How politically realistic are the climate action goals that European governments are setting in lockstep with the United States?
Some analysts are warning that the rich can afford the necessary changes, but the burdensome costs of a green transition for middle-class and poorer voters could trigger a backlash and prompt electoral reversals.
Others worry European governments have still not fleshed out in practical terms how to meet their ambitious climate action and emissions reduction goals and that a failure to deliver solutions, as happened after the 2009 United Nations Climate Change Conference, risks undermining an emerging public consensus about the danger of climate change and a recognition action is required.
“If you create a deadline that is unrealistic, which we will not be able to actually achieve, you put it completely beyond the bounds of possibility — that doesn’t mean you can’t have a high bar, you should be aiming for a high bar — but it can’t be unrealistic,” Jamie Clarke, executive director of the British charity Climate Outreach, cautioned British lawmakers recently.
Previous climate conferences have been followed by plummeting public interest in the environment after political leaders failed to live up to the expectations they set, he told a parliamentary panel.
Clarke was testifying in the wake of last month’s U.S.-hosted virtual two-day climate change summit, which coincided with Earth Day. Dozens of leaders reiterated their pledges to tackle climate change, including China, which said it would phase out coal-powered electricity generation starting in 2025. President Joe Biden promised to cut U.S. emissions in half by the end of the decade.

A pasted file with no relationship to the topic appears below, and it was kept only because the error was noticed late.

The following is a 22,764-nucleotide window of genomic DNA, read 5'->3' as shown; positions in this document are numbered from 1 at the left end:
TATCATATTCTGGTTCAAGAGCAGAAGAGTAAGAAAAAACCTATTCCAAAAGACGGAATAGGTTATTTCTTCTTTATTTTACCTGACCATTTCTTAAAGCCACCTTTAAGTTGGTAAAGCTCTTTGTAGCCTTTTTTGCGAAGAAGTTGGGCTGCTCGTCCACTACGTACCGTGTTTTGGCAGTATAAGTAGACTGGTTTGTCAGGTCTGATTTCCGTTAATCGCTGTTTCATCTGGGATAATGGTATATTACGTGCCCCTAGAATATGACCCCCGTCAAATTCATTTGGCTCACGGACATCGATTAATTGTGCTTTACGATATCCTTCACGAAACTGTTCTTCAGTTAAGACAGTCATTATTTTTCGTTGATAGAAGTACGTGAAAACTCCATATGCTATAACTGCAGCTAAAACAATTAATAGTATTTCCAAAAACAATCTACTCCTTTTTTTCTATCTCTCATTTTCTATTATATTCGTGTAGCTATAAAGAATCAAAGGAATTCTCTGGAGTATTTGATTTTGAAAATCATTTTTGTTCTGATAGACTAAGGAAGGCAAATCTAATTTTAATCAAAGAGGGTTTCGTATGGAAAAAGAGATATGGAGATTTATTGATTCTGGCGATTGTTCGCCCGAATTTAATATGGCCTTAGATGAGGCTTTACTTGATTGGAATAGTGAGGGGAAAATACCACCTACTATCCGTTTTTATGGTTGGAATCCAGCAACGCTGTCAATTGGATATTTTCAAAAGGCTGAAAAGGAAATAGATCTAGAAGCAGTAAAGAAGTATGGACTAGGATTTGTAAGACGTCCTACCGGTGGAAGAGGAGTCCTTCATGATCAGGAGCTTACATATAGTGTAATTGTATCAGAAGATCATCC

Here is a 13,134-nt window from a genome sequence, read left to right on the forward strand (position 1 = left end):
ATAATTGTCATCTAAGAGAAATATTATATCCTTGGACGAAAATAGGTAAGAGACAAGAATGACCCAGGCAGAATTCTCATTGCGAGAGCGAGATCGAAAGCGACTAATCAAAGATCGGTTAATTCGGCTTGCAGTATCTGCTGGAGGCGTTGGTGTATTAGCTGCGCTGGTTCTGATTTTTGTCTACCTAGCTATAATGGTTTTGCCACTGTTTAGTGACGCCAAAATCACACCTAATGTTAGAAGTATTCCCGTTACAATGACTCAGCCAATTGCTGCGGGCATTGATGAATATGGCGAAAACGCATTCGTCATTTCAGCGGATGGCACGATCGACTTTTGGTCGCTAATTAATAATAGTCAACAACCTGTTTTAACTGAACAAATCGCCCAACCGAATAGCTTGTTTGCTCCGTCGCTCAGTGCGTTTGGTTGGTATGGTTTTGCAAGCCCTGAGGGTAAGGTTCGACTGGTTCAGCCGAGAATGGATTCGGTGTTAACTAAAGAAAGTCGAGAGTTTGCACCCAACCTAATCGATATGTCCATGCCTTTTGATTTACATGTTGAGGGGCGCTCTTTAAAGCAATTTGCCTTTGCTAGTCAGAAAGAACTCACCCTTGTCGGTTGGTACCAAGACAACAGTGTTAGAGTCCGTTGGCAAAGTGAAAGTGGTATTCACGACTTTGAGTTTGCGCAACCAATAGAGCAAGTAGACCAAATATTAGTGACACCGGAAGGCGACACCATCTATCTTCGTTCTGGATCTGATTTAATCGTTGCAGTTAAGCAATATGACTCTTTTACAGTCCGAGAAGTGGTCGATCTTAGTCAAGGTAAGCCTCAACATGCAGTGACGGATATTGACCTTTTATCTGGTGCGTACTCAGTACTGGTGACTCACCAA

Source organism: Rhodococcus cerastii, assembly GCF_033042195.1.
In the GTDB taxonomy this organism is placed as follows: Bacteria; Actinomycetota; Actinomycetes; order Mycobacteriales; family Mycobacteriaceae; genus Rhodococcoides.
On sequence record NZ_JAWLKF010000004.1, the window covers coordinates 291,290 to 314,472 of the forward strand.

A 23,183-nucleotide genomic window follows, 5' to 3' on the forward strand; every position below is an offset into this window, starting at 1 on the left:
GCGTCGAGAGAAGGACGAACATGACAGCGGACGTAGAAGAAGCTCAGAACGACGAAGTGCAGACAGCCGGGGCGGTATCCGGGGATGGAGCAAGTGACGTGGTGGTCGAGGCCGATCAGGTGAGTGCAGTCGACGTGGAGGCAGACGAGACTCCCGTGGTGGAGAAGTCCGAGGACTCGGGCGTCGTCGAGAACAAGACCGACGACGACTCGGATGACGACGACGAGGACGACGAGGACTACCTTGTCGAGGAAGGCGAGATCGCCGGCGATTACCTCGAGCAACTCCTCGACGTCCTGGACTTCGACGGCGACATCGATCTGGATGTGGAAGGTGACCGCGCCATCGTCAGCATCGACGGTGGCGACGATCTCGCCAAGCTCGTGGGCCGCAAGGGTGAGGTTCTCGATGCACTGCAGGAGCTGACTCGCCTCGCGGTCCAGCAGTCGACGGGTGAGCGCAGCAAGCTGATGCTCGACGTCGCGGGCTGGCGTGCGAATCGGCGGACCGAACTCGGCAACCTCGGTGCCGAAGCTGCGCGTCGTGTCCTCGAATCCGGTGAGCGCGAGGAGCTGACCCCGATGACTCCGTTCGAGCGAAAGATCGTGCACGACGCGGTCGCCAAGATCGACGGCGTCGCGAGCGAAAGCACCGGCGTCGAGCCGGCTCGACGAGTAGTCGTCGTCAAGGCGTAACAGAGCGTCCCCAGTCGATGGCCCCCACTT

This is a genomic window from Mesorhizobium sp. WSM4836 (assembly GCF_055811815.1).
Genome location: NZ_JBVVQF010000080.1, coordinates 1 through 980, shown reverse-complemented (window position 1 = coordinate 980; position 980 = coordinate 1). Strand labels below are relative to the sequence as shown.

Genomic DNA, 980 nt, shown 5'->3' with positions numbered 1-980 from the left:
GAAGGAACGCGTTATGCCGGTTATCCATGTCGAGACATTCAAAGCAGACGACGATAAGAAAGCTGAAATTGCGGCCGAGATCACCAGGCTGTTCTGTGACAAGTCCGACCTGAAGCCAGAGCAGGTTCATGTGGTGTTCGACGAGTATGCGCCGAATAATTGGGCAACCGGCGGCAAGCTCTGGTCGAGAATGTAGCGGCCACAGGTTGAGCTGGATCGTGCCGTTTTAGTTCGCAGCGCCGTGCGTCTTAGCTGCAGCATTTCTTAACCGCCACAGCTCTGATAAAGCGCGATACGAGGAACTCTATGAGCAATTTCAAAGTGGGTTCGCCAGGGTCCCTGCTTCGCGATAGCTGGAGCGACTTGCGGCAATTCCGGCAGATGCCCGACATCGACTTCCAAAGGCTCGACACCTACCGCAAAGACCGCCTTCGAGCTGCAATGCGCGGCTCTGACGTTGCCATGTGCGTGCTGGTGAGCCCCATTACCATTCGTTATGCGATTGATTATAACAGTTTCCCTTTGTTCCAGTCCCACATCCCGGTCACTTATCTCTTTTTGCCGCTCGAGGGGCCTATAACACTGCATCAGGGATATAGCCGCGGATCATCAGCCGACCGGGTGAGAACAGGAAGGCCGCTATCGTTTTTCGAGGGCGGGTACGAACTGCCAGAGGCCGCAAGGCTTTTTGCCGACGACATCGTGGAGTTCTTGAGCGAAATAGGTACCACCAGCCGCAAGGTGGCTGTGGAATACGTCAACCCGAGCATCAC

Britain’s Boris Johnson said his country planned to achieve a 78 percent reduction in carbon emissions by 2035, compared with 1990 levels, the most ambitious climate target announced by any country in the world.
More spending on renewable energy
Biden focused his comments on the contribution that innovation can make to help countries meet their climate goals. He announced the United States would revive participation in an initiative among dozens of nations and investors to increase spending on renewable energy research, development and deployment.
Biden acknowledged that the challenges of reducing planet-warming emissions would be met by “working people” but emphasized that as the world transitions to clean energy, “we must ensure workers who have thrived in yesterday’s and today’s industries have as bright a tomorrow in the new industries as well as in the places where they live.”
Biden has been stressing the potential energy transition has to create new jobs.
And experts say there has been an extraordinary reduction in the likely costs of tackling climate change. “Climate action is becoming more affordable across the board,” according to Gernot Wagner, a professor at New York University and co-author of the book “Climate Shock.”